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Senators demand answers on Trump administration backing of Saudi coalition in Yemen

Senators demand answers on Trump administration backing of Saudi coalition in Yemen
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A bipartisan group of senators on Wednesday questioned the Trump administration on its certification that Saudi Arabia and the United Arab Emirates are taking steps to protect civilians in the Yemeni civil war and are complying with U.S. laws on arms sales.

“While we appreciate your timely submission, after reviewing the unclassified and classified components and receiving updates from our staffs regarding the administration’s September 20 briefing, we find it difficult to reconcile known facts with at least two of your certifications,” the senators wrote in a letter Wednesday to Secretary of State Mike PompeoMike PompeoState Dept. to review Trump admin's decision to label Houthis a terrorist organization VOA reinstates White House reporter reassigned after questioning Pompeo Jilani: China 'sending clear message' to Biden officials with sanctions that opposition could lead to 'future pay cut' MORE.

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The letter was organized by Sens. Jeanne ShaheenCynthia (Jeanne) Jeanne ShaheenBipartisan Senate gang to talk with Biden aide on coronavirus relief Bipartisan group of senators: The election is over Seven Senate races to watch in 2022 MORE (D-N.H.) and Todd YoungTodd Christopher YoungThe Hill's Morning Report - Biden's crisis agenda hits headwinds Bipartisan Senate gang to talk with Biden aide on coronavirus relief Senators vet Buttigieg to run Transportation Department MORE (R-Ind.). It was co-signed by Sens. Susan CollinsSusan Margaret CollinsThe Hill's Morning Report - Biden's crisis agenda hits headwinds GOP senators say only a few Republicans will vote to convict Trump For Biden, a Senate trial could aid bipartisanship around COVID relief MORE (R-Maine), Christopher CoonsChris Andrew CoonsDemocrats seek answers on impact of Russian cyberattack on Justice Department, Courts Senators introduce bill to award Officer Goodman the Congressional Gold Medal Senate chaos threatens to slow Biden's agenda MORE (D-Del.), Jerry MoranGerald (Jerry) MoranThe Hill's Morning Report - Biden's crisis agenda hits headwinds OVERNIGHT ENERGY: Biden's Interior Department temporarily blocks new drilling on public lands | Group of GOP senators seeks to block Biden moves on Paris, Keystone | Judge grants preliminary approval for 0M Flint water crisis settlement Bipartisan Senate gang to talk with Biden aide on coronavirus relief MORE (R-Kan.), Chris MurphyChristopher (Chris) Scott MurphyDemocrats float 14th Amendment to bar Trump from office Senate approves waiver for Biden's Pentagon nominee Democrats shoot down McConnell's filibuster gambit MORE (D-Conn.) and Jeff MerkleyJeff MerkleyBiden signs executive order invoking 2-year lobbying ban for appointees K Street navigates virtual inauguration week Senate Democrats make democracy reform first bill of new majority MORE (D-Ore.).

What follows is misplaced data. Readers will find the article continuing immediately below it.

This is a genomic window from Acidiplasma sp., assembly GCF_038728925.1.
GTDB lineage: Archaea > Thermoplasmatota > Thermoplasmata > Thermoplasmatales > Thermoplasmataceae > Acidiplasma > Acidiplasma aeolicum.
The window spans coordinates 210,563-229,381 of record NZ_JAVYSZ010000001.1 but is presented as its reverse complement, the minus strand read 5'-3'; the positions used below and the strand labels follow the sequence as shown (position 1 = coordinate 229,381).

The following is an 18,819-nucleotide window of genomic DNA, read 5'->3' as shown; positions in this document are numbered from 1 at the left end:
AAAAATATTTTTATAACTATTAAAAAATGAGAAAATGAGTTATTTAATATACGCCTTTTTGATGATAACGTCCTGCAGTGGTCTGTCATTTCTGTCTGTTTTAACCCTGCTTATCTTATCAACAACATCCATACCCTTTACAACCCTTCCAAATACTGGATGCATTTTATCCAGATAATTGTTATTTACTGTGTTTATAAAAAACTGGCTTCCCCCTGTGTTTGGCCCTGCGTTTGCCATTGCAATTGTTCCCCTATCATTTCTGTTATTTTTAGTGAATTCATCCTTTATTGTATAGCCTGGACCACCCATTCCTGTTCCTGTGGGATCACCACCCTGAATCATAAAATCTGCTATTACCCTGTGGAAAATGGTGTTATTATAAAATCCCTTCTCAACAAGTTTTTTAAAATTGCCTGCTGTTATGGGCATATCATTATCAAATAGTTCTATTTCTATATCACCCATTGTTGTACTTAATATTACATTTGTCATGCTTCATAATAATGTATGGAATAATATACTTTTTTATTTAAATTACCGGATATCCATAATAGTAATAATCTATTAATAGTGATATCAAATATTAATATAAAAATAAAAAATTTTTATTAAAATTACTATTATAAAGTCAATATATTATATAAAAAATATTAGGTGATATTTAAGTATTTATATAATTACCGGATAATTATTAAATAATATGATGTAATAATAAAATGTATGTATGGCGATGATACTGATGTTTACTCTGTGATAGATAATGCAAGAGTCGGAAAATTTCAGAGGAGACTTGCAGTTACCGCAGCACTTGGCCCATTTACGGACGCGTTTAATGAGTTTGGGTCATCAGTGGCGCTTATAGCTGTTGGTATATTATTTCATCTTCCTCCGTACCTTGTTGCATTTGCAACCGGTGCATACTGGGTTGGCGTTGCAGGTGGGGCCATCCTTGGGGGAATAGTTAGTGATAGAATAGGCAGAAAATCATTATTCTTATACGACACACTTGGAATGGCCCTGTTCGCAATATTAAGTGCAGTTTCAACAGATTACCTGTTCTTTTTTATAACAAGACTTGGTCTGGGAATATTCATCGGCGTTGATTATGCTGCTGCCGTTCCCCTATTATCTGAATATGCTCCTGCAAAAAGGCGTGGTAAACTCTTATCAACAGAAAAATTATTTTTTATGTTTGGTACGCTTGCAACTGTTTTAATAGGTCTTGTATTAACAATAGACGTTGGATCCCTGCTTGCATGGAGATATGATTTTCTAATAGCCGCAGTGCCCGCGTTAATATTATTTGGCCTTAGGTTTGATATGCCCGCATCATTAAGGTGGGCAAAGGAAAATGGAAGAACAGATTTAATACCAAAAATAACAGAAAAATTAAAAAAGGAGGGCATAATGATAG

Shaheen and Young authored the provision of the annual defense policy bill that required Pompeo to make the certification on Saudi and Emirati behavior in Yemen's civil war.